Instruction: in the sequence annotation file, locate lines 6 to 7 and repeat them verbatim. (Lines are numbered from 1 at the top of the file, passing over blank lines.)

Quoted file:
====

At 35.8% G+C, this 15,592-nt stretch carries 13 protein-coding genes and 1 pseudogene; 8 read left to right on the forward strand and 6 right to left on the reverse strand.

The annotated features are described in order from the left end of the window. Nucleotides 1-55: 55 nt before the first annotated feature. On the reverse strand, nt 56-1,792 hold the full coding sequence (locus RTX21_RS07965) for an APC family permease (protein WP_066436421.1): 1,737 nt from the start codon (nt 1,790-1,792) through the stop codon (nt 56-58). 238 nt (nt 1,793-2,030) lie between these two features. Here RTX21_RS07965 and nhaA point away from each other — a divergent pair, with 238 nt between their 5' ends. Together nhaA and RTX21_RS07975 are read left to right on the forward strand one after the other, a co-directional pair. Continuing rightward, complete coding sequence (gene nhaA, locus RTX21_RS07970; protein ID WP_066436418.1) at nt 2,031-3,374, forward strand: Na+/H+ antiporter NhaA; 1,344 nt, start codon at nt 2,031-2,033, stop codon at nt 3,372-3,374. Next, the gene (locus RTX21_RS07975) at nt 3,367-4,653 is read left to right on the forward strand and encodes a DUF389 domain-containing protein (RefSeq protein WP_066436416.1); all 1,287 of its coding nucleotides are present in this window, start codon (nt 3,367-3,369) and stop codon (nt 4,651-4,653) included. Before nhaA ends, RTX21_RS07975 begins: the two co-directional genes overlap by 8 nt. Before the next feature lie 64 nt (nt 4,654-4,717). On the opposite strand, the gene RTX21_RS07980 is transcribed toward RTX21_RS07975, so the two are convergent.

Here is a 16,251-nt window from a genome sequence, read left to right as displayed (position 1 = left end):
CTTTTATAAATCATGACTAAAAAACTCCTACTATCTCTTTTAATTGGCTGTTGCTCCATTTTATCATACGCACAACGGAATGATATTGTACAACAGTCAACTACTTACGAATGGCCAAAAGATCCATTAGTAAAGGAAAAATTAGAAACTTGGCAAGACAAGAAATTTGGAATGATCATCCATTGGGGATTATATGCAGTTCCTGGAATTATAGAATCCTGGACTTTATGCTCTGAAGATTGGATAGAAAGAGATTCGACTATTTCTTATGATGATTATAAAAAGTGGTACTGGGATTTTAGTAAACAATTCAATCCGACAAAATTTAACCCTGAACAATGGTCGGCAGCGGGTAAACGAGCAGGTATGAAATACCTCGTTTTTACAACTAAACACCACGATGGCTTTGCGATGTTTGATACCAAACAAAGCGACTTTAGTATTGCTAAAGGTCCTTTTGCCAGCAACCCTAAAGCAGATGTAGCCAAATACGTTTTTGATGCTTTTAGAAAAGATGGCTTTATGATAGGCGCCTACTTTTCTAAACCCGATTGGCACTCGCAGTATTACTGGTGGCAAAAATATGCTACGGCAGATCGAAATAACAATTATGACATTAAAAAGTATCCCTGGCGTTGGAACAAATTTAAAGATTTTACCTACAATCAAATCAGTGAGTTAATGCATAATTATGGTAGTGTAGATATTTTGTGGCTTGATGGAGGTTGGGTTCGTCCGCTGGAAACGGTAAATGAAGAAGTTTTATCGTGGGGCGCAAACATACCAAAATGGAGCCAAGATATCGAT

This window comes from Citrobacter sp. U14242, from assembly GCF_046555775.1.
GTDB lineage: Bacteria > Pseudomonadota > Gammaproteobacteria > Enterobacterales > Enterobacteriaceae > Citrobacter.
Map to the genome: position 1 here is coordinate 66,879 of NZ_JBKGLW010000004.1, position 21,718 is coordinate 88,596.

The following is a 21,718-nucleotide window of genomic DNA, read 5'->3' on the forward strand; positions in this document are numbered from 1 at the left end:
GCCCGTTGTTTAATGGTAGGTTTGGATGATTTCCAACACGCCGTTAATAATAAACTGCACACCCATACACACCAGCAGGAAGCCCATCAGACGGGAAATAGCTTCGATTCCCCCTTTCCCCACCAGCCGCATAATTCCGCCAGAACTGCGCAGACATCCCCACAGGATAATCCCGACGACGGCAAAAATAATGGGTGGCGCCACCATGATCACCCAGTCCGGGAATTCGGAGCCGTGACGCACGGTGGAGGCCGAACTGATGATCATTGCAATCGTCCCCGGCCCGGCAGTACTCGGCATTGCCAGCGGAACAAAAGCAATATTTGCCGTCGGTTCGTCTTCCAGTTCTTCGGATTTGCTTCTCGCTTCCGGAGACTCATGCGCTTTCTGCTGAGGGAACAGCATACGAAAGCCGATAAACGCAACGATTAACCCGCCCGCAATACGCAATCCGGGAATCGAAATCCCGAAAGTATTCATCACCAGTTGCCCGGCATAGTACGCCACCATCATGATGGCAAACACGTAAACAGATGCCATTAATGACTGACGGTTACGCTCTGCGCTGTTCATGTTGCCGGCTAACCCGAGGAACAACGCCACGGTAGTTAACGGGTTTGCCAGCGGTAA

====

GTDB lineage: Bacteria > Pseudomonadota > Gammaproteobacteria > Enterobacterales > Enterobacteriaceae > Citrobacter.
Map to the genome: position 1 here is coordinate 66,879 of NZ_JBKGLW010000004.1, position 21,718 is coordinate 88,596.